Self-confidence in himself and his capability by dropping out of Harvard and focus on software development business at Microsoft.
Aggressive and Competitive is definitely one of Gate's traits. The fact that Microsoft dominated almost the whole market and becomes monopoly in providing operating systems for PC clearly proves it. Furthermore, he always has to look over his shoulder on where the competition was so as to remain number one position in this fierce and competitive business environment (Davidson 2009).
Innovative & Creative as he recognised threat and improved MS-DOS to Windows operating systems, created Microsoft Office, which drives WordPerfect/Lotus 123/Symphony out of business, and innovated numerous software to meet the changing demands and needs of the business.
Charismatic as it is believed that his followers admire him, share his vision and keen to emulate him by contributing towards software development to help mankind.
Oprah Leadership Qualities
Owing to her excellent public speaking skills, Oprah pursued her Passion in media, as TV host, actress and producer. She definitely possesses the following traits which are vital to her success:
Fluent in speaking as Oprah is certainly an excellent communicator as vividly shown in her TV talk show and also as seen by her track record of turning unknown authors into top of the bestseller lists when she launched her "Oprah Book's Club" in her talk show (Academy of Achievement 2009).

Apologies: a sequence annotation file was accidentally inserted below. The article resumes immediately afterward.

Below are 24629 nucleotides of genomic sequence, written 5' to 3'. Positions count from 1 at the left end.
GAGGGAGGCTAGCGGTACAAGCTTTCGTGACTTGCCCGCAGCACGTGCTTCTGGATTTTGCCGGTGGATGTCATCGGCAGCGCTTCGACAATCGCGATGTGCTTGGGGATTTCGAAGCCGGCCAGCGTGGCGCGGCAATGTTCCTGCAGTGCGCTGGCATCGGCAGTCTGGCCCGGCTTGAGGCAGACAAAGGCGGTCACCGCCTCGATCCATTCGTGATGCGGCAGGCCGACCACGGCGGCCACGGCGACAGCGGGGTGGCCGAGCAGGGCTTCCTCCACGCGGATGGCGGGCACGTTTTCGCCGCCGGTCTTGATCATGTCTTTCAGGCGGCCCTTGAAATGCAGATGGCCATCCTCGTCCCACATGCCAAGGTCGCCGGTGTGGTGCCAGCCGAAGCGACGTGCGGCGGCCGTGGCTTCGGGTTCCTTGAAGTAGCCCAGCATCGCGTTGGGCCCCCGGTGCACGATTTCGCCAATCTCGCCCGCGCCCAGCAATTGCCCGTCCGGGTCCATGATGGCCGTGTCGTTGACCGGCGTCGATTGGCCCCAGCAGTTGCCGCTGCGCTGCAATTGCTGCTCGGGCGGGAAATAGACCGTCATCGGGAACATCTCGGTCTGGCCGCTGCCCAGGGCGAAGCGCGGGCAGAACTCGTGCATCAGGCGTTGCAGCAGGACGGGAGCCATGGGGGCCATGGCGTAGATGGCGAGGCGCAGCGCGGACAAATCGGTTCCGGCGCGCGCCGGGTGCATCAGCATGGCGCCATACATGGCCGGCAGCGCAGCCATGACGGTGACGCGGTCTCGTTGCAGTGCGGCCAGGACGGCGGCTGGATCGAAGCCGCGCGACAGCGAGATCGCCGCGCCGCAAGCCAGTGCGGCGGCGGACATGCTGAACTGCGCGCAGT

Perseverance as she is very determined, refused to give up, wanted to change her life and always strives to excel in whatever she does (Academy of Achievement 2009).
Self-confidence can be seen from the way she presented herself in talk show and throughout her career.
Innovative in media industry as she not only brings herself to fame from being TV host of her own talk show but also able to create her own Harpo Productions, own 'O' Magazine, book club and upcoming OWN (Oprah Winfrey Network), which will start its debut in 2011.
Charismatic as her influential speech not only emotionally impacts her followers but also the large TV audiences.
Honesty & Integrity as she feels that the most important characteristics for having a fulfilling life is the ability to be seek truth and be true to yourself (Academy of Achievement 2009).
Instinctive as based on David LaGesse (US News & World Report, 2005), Oprah has "built her career on instinct" and she also admitted during her interview, "Women that I've known who run their businesses do it a lot more from the heart, gut, instinct, which are all the same."
5. Comparison of Bill Gates and Oprah Winfrey Leadership Qualities and with Leadership Theories/Models
5.1 Comparison of Gates and Oprah Leadership Qualities
Below table summarises their key similarities and differences:
Gates Leadership Qualities
Oprah Leadership Qualities
Desire to be the best
Status quo challenge
Table 5.1 Similarities and Differences in Gates and Oprah leadership qualities
Both Gates and Winfrey possess the necessary traits and skills which are important to leadership and to their success.
As described earlier, there are similarities but also differences in their qualities. The major differences coincidentally seem to account from their masculine and feminine differences (as compared between Table 3.1 and Table 5.1).
Gates' leadership style, as described by Andrew Davidson (2009), is "confrontational, direct and abrasive" and he is renowned for his demanding approach whereas Oprah's style is less confrontational but instead more collaborative and concerned with relationship building as she built her career on the "counsel of friends, including poet Maya Angelou, musician Quincy Jones, and actors Bill Cosby and Sidney Poitier" (LaGesse, 2005).